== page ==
'Cemetery Junction': set visit

Ricky Gervais and Stephen Merchant are currently shooting their first movie together. Tim Arthur reports from the set of 'Cemetery Junction'

Time Out has been invited to the set of ‘Cemetery Junction’, the first full-length feature to be written and directed by the multi-award-winning partnership of Ricky Gervais and Stephen Merchant. Set in Reading in 1973, it follows the lives of three young working-class friends, Freddie, Bruce and lovable loser Snork, as they spend their days joking, drinking, fighting and chasing girls.

We’re not in Reading now, though. We’re in the grand basement of Victoria House in Bloomsbury, and the cast and crew are just breaking for lunch. I’m swept down a corridor by a tide of supporting artistes dressed in crushed velvet dinner jackets, baby blue evening gowns and wigs. As they head off to the makeshift dining hall, I overhear one of them say loudly: ‘I hope the lunch here is better than the rubbish they served up on “The Bill” last week.’ I watch them all sit down and then, almost as a single unit, reach into their bags to produce a mobile phone, instantly shattering the period illusion. Is this real or have I somehow been transported into a scene from ‘Extras’?

I’m led into a giant ballroom being set up for the next scene. Out of the darkness I can hear Gervais’s hyena-like laugh. Then I see two silhouettes looming from the smoky gloom, like Gandalf and Frodo striding out of a naff Christmas disco in Mordor. As both emerge into the light, it’s apparent from their smiling faces that they’ve had a successful morning. The altitudinous Merchant bends down to shake my hand and instantly begins to apologise for his Terry-Thomas ’tache. ‘Sorry about the facial hair. It’s for the film, obviously.’ 'Don’t knock it,’ Gervais butts in. ‘It took him two years to grow, bless him.’ ‘When it comes to acting, that’s the extent of my preparation really. A new moustache or a limp and I’m in,’ the BFG adds in his Bristolian burr.

It’s obvious from their banter and bonhomie that they’re enjoying the process of co-directing a movie. ‘It’s all been very harmonious. We’ve been working together now for 11 or 12 years and we’ve built up a kind of profound shared understanding. In fact, a lot of people say that they often hear us finishing each other’s sentences like some old married couple.’ Ricky nods in agreement. ‘The serious truth is that there’s always been a profound respect between us. We’re incredibly lucky that we see eye to eye on about 98 per cent of everything.’ After one particular take, I witness this mutual understanding at work:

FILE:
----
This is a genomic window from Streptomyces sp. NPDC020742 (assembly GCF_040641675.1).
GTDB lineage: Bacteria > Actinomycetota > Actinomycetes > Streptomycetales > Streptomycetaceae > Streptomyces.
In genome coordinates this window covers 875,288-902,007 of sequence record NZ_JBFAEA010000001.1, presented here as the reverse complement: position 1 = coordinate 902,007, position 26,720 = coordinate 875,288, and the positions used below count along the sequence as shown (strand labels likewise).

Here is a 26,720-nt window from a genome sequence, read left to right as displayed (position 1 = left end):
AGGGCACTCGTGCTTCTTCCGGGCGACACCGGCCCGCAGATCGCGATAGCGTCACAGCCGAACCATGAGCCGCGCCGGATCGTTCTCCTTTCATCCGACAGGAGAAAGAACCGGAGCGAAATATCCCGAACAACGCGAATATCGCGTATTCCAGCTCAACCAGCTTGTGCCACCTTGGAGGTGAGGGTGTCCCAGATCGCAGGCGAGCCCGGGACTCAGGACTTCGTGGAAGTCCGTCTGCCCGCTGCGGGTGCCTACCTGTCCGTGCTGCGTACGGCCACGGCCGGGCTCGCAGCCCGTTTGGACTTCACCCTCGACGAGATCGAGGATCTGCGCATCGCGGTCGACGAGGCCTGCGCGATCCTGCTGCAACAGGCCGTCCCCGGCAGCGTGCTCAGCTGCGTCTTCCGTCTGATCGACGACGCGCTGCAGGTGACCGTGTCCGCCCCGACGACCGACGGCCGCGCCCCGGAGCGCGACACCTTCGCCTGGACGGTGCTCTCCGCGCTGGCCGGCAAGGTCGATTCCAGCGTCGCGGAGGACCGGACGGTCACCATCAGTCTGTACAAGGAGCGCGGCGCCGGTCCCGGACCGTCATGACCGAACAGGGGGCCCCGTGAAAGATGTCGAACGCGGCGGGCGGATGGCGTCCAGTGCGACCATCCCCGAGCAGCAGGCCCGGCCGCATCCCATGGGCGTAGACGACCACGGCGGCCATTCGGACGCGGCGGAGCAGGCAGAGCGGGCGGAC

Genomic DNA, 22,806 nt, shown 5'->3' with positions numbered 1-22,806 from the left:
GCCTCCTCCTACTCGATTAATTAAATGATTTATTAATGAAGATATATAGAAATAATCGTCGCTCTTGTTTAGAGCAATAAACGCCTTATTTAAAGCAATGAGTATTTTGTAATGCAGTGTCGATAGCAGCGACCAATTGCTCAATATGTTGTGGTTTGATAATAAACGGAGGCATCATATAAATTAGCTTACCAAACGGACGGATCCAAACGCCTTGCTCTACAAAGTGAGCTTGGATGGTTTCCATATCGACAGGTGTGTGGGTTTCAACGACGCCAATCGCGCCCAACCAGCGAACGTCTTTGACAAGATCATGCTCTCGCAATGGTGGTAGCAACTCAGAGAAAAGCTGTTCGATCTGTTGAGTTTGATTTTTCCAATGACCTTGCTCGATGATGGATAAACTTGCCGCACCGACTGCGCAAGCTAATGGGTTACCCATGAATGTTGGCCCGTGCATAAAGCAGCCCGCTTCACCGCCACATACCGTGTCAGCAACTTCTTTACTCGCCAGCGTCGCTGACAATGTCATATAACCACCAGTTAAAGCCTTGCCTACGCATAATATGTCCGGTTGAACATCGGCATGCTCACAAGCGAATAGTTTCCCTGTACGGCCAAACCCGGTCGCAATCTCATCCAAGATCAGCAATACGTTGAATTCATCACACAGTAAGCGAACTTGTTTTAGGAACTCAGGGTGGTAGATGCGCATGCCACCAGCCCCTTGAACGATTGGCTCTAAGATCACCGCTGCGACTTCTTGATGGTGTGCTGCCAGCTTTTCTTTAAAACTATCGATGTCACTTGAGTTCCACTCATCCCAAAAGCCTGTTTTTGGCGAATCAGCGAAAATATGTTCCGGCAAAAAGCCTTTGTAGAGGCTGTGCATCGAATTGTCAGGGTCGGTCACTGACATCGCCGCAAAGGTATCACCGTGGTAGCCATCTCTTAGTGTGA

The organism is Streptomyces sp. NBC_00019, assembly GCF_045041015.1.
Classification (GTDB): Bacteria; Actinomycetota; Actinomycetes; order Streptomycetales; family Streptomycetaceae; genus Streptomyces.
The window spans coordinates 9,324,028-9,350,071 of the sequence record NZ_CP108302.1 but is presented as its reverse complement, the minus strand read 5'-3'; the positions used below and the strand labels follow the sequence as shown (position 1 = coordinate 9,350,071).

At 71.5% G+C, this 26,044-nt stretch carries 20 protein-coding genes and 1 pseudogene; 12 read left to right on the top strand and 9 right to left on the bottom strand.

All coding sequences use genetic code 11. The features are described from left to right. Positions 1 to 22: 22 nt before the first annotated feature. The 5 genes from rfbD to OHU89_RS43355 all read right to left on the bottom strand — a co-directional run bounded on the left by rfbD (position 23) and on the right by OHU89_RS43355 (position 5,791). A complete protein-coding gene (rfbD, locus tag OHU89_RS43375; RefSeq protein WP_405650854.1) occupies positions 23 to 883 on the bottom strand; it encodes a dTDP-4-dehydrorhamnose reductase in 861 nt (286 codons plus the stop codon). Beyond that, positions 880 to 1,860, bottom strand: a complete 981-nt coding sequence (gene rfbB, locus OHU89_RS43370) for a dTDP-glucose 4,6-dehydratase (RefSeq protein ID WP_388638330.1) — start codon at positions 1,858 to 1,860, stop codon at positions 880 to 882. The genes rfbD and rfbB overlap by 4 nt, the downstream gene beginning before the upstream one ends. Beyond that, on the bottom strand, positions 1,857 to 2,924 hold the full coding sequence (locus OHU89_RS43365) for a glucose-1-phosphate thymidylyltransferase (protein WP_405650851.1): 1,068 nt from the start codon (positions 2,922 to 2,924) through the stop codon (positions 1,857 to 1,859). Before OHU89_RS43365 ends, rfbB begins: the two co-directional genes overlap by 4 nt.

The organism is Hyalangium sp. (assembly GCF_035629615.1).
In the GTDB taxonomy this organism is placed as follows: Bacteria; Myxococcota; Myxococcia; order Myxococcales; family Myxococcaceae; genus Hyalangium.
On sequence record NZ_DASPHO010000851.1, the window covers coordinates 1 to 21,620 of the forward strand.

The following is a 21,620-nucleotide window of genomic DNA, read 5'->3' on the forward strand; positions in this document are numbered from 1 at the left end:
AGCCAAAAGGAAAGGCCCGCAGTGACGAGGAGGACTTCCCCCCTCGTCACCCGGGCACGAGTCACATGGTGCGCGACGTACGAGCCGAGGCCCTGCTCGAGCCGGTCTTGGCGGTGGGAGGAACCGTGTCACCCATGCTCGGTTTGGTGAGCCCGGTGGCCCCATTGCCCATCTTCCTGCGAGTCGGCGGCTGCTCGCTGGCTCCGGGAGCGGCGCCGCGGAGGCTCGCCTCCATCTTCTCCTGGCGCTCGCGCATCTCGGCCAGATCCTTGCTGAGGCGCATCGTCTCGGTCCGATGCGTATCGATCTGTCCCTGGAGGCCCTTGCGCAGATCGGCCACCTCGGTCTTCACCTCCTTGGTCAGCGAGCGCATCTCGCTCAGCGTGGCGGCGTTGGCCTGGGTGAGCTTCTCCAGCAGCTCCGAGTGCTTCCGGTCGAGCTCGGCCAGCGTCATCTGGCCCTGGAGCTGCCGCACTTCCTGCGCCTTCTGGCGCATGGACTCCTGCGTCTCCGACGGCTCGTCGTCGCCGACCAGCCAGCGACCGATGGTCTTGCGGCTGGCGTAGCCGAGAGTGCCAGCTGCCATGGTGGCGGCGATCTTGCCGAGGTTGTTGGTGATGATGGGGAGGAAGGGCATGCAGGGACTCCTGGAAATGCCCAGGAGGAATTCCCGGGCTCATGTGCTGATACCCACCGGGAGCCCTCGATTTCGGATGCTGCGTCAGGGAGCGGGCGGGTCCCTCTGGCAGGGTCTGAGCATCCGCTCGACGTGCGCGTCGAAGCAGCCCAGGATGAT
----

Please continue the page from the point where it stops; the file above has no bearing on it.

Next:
Ricky: ‘You know what we should do? We should…’
Stephen: ‘Yep, absolutely. And then maybe the camera should come in on…’
Ricky: ‘That’s it. Yes. Let’s do that.’

Unlike on previous projects, the two of them are taking a back seat on the acting front, with small cameo roles allowing them to concentrate on the direction. ‘But don’t worry,’ assures Merchant. ‘If you’re a Ricky fan, you’ll get enough of him. But not enough to annoy you if you don’t like him.’ The lead roles are taken by three relatively unknown actors: Christian Cooke, Tom Hughes and Jack Doolan.

Both directors seem equally pleased to have uncovered some exciting new thesp blood. ‘We wanted to find our new Jimmy Dean, John Travolta and Lou Costello. When you cast, if you see a 1,000 men, half of them are going to be “EastEnders” types, perfect for some new gangster movie, and the other half of them are going be Mr Darcy,’ says Gervais. He nods over to Doolan (a young, British Jack Black-a-like) who’s standing in a darkened corner listening to an iPod, clicking his Cuban heels and singing along to Slade’s ‘Cum on Feel the Noize’, which he’ll be performing when the cameras start rolling again.‘We’ve noticed that a lot of British cinema embraces the loser and goes for gritty realism, which can be great but not a very nice ride,’ Gervais says.

‘We wanted some of that blue-collar truth, but with good-looking people and good lighting.’ ‘We’ve always mocked people trying to be cool before,’ adds Merchant. ‘Middle-aged people attempting to maintain their youth. This is about young people who are forced to make tough decisions.’And at that moment, a runner comes over and informs them it’s time to get back to work. I’m then swept up again in that wave of extras, making their way back to the dance floor and all looking suitably replete: I assume the catering staff did them proud.

Cemetery Junction’ opens in April 2010.

Author: Tim Arthur





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